Guidance on using pointers vs. references for function arguments

While we don't hold to the Google style of using pointer-ness to
denote mutability (as well as it necessarily denoting nullability) and
I'm personally all in favor of using references more pervasively, my
personal weather prediction here is that this attitude isn't
prevailing or pervasive enough to enshrine in the style guide.

'One' place where pointers still pervade is in many particular type
hierarchies where the APIs just pervasively deal with pointers and
often care about pointer identity (types, AST nodes of various kinds,
etc... ) - they end up being passed around quite often by pointer and
I'm not sure the tide of opinion has adjusted enough to consider all
those use cases "bad".

But I'm open to being pleasantly surprised if that's not the case.

(short of any change, essentially the Golden Rule of "do what the rest
of the code does" (where "rest of" is relative - nearby, or whole
project, etc and leaves scope for developing /slightly/ differing
conventions in particular areas, which is healthy to a degree - allows
us to push forward, experiment, etc) which means the Google style of
pointers to denote mutability is still a no-go as it's not in use and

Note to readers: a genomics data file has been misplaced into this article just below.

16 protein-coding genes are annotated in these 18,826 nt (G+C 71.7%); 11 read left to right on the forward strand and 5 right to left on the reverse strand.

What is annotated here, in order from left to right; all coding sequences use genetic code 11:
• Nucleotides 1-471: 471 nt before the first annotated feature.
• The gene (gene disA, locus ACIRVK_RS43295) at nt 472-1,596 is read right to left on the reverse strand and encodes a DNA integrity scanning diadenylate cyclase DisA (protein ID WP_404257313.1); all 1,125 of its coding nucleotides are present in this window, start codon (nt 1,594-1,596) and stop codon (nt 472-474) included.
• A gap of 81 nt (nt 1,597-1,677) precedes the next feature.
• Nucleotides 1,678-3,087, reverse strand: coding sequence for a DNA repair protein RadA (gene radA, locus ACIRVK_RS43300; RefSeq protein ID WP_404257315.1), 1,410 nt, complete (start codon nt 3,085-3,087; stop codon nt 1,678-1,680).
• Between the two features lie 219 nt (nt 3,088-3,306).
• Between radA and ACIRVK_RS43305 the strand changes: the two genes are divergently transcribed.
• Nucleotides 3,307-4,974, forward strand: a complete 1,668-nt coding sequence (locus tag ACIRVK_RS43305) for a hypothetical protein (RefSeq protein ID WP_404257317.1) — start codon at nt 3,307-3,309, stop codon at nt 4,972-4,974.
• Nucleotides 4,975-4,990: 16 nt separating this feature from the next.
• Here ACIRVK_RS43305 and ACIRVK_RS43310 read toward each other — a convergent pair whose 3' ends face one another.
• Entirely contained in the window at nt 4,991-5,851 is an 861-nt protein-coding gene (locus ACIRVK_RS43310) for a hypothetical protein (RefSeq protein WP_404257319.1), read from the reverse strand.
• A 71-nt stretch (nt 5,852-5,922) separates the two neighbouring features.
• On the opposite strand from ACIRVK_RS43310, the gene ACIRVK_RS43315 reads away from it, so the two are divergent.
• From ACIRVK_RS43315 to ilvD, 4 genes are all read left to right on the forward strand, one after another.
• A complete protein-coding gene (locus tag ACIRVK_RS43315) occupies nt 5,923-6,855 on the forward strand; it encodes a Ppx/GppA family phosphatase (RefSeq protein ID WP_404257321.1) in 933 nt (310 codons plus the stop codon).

isn't likely to gain usage)

Thank you David!

To clarify, I'm not trying to push Google style into LLVM, but I believe there should be _some_ guidance on this subject; while the Golden Rule of "do what the rest of the code does" is fine as long as there is some consistent style throughout the code, it's less useful when -- as you indicate yourself -- everyone had historically picked their own.

(My suggested change to CodingStandards.rst did, in fact, mention specifically that Google style should _not_ be used in LLVM.)

By the way, do you have an opinion on the controversy which yielded this discussion -- whether it's advisable to overload e.g. void SwapByteOrder(int*) and int SwapByteOrder(int), the first acting in place, the other modifying a copy and returning it?

Thank you David!

To clarify, I'm not trying to push Google style into LLVM, but I believe there should be _some_ guidance on this subject; while the Golden Rule of "do what the rest of the code does" is fine as long as there is some consistent style throughout the code, it's less useful when -- as you indicate yourself -- everyone had historically picked their own.

(My suggested change to CodingStandards.rst did, in fact, mention specifically that Google style should _not_ be used in LLVM.)

By the way, do you have an opinion on the controversy which yielded this discussion -- whether it's advisable to overload e.g. void SwapByteOrder(int*) and int SwapByteOrder(int), the first acting in place, the other modifying a copy and returning it?

That would be an example of Google style (I assumed that's how this
discussion got started, with someone trying to use Google style
mutable argument passing).

For that particular API, I don't think there's enough benefit to even
bother having the mutation version - I'd probably just have the
by-value/return version myself.

Otherwise I'd consider naming them differently, somehow, rather than
using pointer-ness as a means to communicate the difference. As usual,
naming is hard.

- David